Lawns sometimes get a bad environmental rap for the amount of water, fertilizer and pesticides that are applied to keep them green. However, lawns do provide important qualities. They eliminate soil erosion, reduce runoff and pollution, lower surface temperatures, muffle noise, reduce glare, and filter harmful pollutants from the air. Lawn grasses, like other living plants, consume carbon dioxide and release oxygen. Plus, lawns provide inexpensive recreational areas.
So, it’s no wonder that we put so much effort into this sward of green. Although maintaining a quality lawn is a year round task, there are 3 simple points that, if followed, will result in a thick, weed-resistant, healthy lawn. These three keys are frequent mowing, proper fertilizing and timely watering.
MOWING. Mowing tops the list of factors that can make or break a good lawn. It’s more than just cranking up the old mower whenever you get the urge, or when grass gets knee-high. Improper mowing is responsible for the deterioration of many lawns. Mowing too close and too infrequently causes scalping and shallow rooting, which lowers the turf’s resistance to drought, diseases, and weed invasion.
There are two interrelated points that go into mowing: 1) mowing at the proper height for your type of grass, and 2) the proper frequency – both go a long way to develop and maintain a top-notch lawn. Here are the recommended mowing heights (in inches) for different grasses:
Common Bermudagrass: 1 – 2.5; Hybrid Bermudagrass: 0.75 – 1.5; St. Augustine: (in sun) 2 – 3; (in shade) 3 – 4; Zoysia: 1 – 2; Centipede: 1.5 – 2.
To set the lawnmower’s cutting height, place your mower on the driveway and measure to the bottom of the deck and adjust the height as indicated above.
Mowing frequency depends on the growth rate of the grass. The rule of thumb is to remove no more than 1/3 of the blade of grass. For example, if you keep your mower set at 2 inches, cut the grass when it reaches 3 inches tall. This reduces stress on the grass and also lets you mulch the clippings right back into the lawn instead of bagging the clippings. Obviously, the faster the grass is going, the more frequently you will need to mow to prevent stress from removing excess foliage. This might mean mowing every 4 or 5 days in the summer.
One other key to mowing – keep that mower blade sharpened! Pick up sticks and stones that can quickly dull the blade, resulting in torn grass instead of cleanly cut grass.
FERTILIZATION. Turf grasses differ in their requirements for plant nutrients, especially nitrogen. Centipede needs the least amount of nitrogen, while bermudagrass requires the most. Grass clippings return valuable nutrients back to the lawn as they decompose, so the total fertilizer requirement can be reduced if clippings are returned rather than bagged.
A soil test (use Urban Submittal Form) is an invaluable tool for determining your lawn’s nutrient needs.
Most soils in our area are low in nitrogen and potassium (represented by the first and third numbers on a bag of fertilizer). Phosphorus (the middle number on the bag) typically is high, especially in lawns that have a history of being fertilized with a complete fertilizer.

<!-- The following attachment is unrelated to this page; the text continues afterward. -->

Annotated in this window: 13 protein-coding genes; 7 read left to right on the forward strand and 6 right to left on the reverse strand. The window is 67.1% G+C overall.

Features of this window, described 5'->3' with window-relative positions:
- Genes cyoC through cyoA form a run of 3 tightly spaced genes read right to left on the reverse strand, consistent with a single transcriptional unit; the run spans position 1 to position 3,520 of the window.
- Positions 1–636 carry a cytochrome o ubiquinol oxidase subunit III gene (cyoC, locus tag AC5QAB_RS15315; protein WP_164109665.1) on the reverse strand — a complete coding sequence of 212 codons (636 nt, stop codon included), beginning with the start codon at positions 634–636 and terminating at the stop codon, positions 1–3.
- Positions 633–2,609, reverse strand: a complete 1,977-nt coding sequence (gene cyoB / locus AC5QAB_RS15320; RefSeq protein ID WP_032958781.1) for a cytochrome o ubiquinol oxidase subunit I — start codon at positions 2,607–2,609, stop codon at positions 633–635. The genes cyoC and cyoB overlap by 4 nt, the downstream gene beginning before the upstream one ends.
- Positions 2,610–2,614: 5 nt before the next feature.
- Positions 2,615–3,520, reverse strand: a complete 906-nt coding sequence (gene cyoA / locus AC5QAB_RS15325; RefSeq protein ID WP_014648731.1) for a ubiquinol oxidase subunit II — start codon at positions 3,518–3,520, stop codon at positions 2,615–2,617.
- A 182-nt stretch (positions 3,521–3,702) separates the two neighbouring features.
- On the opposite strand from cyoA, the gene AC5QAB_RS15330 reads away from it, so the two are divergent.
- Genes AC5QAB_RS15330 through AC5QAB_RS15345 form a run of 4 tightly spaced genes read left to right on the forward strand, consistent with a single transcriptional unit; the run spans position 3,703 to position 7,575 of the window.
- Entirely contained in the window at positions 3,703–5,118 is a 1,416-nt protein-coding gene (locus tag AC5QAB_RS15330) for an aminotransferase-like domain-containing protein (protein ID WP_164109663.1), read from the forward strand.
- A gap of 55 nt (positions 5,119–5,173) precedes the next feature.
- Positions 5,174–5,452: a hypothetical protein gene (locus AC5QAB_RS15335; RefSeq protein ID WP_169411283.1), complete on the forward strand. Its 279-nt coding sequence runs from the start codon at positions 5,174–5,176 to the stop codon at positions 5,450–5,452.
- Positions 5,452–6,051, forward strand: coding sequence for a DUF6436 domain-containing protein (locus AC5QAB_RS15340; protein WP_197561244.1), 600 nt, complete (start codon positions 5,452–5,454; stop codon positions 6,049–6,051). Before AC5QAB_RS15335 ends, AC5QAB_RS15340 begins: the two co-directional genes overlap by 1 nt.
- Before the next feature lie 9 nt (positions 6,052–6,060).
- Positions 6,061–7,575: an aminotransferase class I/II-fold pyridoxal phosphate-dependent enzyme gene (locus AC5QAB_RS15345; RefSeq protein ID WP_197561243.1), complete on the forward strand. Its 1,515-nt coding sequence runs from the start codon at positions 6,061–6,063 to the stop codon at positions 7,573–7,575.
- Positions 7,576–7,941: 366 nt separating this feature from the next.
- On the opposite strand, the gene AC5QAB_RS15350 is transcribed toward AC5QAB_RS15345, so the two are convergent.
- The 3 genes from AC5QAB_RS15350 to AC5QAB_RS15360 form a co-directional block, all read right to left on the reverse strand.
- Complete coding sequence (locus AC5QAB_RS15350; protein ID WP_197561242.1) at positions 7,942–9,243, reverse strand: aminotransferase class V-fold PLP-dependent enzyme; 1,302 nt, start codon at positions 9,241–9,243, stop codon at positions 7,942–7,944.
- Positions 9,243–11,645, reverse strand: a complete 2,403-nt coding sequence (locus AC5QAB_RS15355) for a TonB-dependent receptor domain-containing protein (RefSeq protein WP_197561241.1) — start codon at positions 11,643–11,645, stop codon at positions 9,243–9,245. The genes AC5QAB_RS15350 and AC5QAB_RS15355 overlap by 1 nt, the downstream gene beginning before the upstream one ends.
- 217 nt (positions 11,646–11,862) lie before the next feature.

There are many formulations of fertilizer on the market, and no one product is best. In the absence of a soil test, a general recommendation would be to use a product where the three numbers are in a 3-1-2 ratio or a 4-1-2 ratio. Generally, keep the first number (nitrogen) and the last number (potassium) close, and the middle number (phosphorus) low.
For slow, even growth, use a fertilizer containing nitrogen in a slow-release form. This is especially important for lawns on sandy soil. Organic fertilizers provide sources of slow release nutrients and also help build up the soil.
How much fertilizer do you put out? Determine the area or square feet of the lawn. Multiply the length X width for each section of lawn, then add them together to get the total square feet. Write this down and keep it where you can refer to it in the future.
A soil test will also give the soil pH which indicates the acidity of the soil.
By knowing the actual pH, you will know whether or not you need to apply lime, and how much to use. Centipede can tolerate a lower pH and usually doesn’t need liming.
When to fertilizer is always a big question. The first application of fertilizer in the spring should only be after the grass has begun growing, which often is not until mid to late April. The reason for this is that grasses develop a stronger root system if allowed to green up without being forced into vigorous top growth by early nitrogen fertilization.
WATERING. During the winter, even though it may be brown, grass still needs to be watered periodically – not very often – but it needs to be kept out of drought stress. Dry lawns during a cold winter like we had are more prone to injury.
Providing adequate supplemental irrigation for spring green up is very important. If rainfall does not occur, then approximately 1.0 inch of supplemental irrigation water should be added to the lawn each week. While it is important to make sure adequate soil moisture is available for spring transition, it is also important to make sure the landscape is not over watered. Excess irrigation will create shallow rooted plants going into the hot, dry summer months, and it can also encourage disease problems such as gray leaf spot in St. Augustinegrass.
Check your sprinklers for their output by placing a few cans around the sprinkler heads and measure the accumulation over a 15 or 30 minute period. This will give you an idea of how long you need to run your sprinklers to get the proper amount of water. It is best to supply the total amount of water required in one or two applications so the soil will be wet about 5 to 6 inches deep.
Water in early morning. Less water is lost through evaporation in the morning, and the grass dries quickly, resulting in fewer disease problems.